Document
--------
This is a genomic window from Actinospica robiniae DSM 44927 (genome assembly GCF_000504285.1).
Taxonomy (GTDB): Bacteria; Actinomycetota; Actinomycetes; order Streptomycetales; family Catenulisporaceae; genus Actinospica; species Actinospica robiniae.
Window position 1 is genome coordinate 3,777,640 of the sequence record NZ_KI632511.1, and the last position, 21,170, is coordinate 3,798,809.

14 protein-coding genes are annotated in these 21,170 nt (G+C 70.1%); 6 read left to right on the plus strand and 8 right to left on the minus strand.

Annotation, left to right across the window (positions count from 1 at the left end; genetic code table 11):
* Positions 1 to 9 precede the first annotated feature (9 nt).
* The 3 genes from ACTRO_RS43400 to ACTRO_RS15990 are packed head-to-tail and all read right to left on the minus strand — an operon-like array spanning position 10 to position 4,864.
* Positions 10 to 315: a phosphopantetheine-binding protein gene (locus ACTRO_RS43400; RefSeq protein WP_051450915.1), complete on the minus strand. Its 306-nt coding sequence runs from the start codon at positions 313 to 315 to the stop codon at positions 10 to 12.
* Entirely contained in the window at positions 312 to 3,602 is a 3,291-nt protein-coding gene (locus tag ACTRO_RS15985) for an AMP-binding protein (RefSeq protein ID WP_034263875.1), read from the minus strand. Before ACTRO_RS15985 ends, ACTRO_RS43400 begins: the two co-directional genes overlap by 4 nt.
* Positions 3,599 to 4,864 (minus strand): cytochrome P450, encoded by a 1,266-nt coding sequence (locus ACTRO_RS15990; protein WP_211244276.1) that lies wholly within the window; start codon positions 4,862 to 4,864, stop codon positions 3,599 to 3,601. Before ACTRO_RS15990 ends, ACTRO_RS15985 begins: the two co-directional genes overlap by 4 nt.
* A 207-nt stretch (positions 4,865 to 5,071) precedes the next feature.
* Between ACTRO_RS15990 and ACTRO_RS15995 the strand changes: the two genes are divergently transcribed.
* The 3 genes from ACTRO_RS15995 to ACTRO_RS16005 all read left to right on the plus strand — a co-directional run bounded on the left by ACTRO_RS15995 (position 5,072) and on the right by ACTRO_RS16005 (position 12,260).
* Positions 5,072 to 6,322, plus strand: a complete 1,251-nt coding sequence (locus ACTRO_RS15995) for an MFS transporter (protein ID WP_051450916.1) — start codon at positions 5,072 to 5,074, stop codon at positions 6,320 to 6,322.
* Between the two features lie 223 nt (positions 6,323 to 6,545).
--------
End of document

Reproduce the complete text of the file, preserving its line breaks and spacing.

This is a genomic window from Actinospica robiniae DSM 44927 (genome assembly GCF_000504285.1).
Taxonomy (GTDB): Bacteria; Actinomycetota; Actinomycetes; order Streptomycetales; family Catenulisporaceae; genus Actinospica; species Actinospica robiniae.
Window position 1 is genome coordinate 3,777,640 of the sequence record NZ_KI632511.1, and the last position, 21,170, is coordinate 3,798,809.

14 protein-coding genes are annotated in these 21,170 nt (G+C 70.1%); 6 read left to right on the plus strand and 8 right to left on the minus strand.

Annotation, left to right across the window (positions count from 1 at the left end; genetic code table 11):
* Positions 1 to 9 precede the first annotated feature (9 nt).
* The 3 genes from ACTRO_RS43400 to ACTRO_RS15990 are packed head-to-tail and all read right to left on the minus strand — an operon-like array spanning position 10 to position 4,864.
* Positions 10 to 315: a phosphopantetheine-binding protein gene (locus ACTRO_RS43400; RefSeq protein WP_051450915.1), complete on the minus strand. Its 306-nt coding sequence runs from the start codon at positions 313 to 315 to the stop codon at positions 10 to 12.
* Entirely contained in the window at positions 312 to 3,602 is a 3,291-nt protein-coding gene (locus tag ACTRO_RS15985) for an AMP-binding protein (RefSeq protein ID WP_034263875.1), read from the minus strand. Before ACTRO_RS15985 ends, ACTRO_RS43400 begins: the two co-directional genes overlap by 4 nt.
* Positions 3,599 to 4,864 (minus strand): cytochrome P450, encoded by a 1,266-nt coding sequence (locus ACTRO_RS15990; protein WP_211244276.1) that lies wholly within the window; start codon positions 4,862 to 4,864, stop codon positions 3,599 to 3,601. Before ACTRO_RS15990 ends, ACTRO_RS15985 begins: the two co-directional genes overlap by 4 nt.
* A 207-nt stretch (positions 4,865 to 5,071) precedes the next feature.
* Between ACTRO_RS15990 and ACTRO_RS15995 the strand changes: the two genes are divergently transcribed.
* The 3 genes from ACTRO_RS15995 to ACTRO_RS16005 all read left to right on the plus strand — a co-directional run bounded on the left by ACTRO_RS15995 (position 5,072) and on the right by ACTRO_RS16005 (position 12,260).
* Positions 5,072 to 6,322, plus strand: a complete 1,251-nt coding sequence (locus ACTRO_RS15995) for an MFS transporter (protein ID WP_051450916.1) — start codon at positions 5,072 to 5,074, stop codon at positions 6,320 to 6,322.
* Between the two features lie 223 nt (positions 6,323 to 6,545).